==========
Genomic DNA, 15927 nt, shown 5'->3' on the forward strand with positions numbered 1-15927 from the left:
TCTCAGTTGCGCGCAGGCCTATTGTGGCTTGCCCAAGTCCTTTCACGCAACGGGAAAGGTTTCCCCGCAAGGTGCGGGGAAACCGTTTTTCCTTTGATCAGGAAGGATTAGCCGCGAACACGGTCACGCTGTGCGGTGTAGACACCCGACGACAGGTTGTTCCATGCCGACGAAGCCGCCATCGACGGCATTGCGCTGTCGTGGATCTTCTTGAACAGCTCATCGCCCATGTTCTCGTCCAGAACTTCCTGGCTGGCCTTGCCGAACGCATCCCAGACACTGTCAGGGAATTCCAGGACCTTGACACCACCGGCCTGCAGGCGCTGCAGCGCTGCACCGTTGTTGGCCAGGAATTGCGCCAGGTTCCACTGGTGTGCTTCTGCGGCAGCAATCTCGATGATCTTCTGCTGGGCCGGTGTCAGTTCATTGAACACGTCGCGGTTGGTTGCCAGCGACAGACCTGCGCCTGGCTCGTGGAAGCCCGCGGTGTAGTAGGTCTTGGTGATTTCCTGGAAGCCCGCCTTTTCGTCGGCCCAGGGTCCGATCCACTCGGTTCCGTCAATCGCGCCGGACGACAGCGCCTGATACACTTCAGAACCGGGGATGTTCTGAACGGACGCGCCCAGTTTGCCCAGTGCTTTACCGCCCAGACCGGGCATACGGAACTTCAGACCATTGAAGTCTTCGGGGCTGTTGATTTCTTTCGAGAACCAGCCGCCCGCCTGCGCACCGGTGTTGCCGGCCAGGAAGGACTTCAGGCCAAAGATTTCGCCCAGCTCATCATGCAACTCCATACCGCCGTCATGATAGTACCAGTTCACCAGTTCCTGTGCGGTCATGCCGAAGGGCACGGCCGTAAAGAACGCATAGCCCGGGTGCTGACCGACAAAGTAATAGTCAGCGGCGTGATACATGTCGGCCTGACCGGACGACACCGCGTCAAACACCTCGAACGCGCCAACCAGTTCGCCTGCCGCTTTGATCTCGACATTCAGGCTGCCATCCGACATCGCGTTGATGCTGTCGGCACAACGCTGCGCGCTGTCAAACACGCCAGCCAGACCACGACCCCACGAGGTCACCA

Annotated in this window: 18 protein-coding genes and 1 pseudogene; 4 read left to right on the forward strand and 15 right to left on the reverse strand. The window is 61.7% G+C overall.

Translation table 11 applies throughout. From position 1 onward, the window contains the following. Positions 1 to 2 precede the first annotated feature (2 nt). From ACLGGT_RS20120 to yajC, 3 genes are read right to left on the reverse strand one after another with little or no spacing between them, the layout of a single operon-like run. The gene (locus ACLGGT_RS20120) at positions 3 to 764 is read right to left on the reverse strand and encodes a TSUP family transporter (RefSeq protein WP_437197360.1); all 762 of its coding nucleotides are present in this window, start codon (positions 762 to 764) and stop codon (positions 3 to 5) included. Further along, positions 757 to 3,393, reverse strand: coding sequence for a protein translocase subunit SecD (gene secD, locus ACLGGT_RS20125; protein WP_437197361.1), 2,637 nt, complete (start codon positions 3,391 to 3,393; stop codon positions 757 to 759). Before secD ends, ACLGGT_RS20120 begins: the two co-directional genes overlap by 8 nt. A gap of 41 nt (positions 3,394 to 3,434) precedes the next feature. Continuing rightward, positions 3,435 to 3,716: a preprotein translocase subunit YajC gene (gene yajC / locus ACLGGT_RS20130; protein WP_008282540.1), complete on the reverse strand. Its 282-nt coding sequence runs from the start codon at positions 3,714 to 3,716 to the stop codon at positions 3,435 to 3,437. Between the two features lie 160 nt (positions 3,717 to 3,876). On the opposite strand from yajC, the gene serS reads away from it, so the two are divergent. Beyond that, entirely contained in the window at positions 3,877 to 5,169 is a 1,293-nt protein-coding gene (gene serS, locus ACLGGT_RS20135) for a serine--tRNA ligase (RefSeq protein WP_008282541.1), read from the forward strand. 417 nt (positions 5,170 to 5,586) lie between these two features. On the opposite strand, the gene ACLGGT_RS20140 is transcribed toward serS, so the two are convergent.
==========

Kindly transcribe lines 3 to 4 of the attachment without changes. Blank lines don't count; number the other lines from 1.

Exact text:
Annotated in this window: 18 protein-coding genes and 1 pseudogene; 4 read left to right on the forward strand and 15 right to left on the reverse strand. The window is 61.7% G+C overall.

Translation table 11 applies throughout. From position 1 onward, the window contains the following. Positions 1 to 2 precede the first annotated feature (2 nt). From ACLGGT_RS20120 to yajC, 3 genes are read right to left on the reverse strand one after another with little or no spacing between them, the layout of a single operon-like run. The gene (locus ACLGGT_RS20120) at positions 3 to 764 is read right to left on the reverse strand and encodes a TSUP family transporter (RefSeq protein WP_437197360.1); all 762 of its coding nucleotides are present in this window, start codon (positions 762 to 764) and stop codon (positions 3 to 5) included. Further along, positions 757 to 3,393, reverse strand: coding sequence for a protein translocase subunit SecD (gene secD, locus ACLGGT_RS20125; protein WP_437197361.1), 2,637 nt, complete (start codon positions 3,391 to 3,393; stop codon positions 757 to 759). Before secD ends, ACLGGT_RS20120 begins: the two co-directional genes overlap by 8 nt. A gap of 41 nt (positions 3,394 to 3,434) precedes the next feature. Continuing rightward, positions 3,435 to 3,716: a preprotein translocase subunit YajC gene (gene yajC / locus ACLGGT_RS20130; protein WP_008282540.1), complete on the reverse strand. Its 282-nt coding sequence runs from the start codon at positions 3,714 to 3,716 to the stop codon at positions 3,435 to 3,437. Between the two features lie 160 nt (positions 3,717 to 3,876). On the opposite strand from yajC, the gene serS reads away from it, so the two are divergent. Beyond that, entirely contained in the window at positions 3,877 to 5,169 is a 1,293-nt protein-coding gene (gene serS, locus ACLGGT_RS20135) for a serine--tRNA ligase (RefSeq protein WP_008282541.1), read from the forward strand. 417 nt (positions 5,170 to 5,586) lie between these two features. On the opposite strand, the gene ACLGGT_RS20140 is transcribed toward serS, so the two are convergent.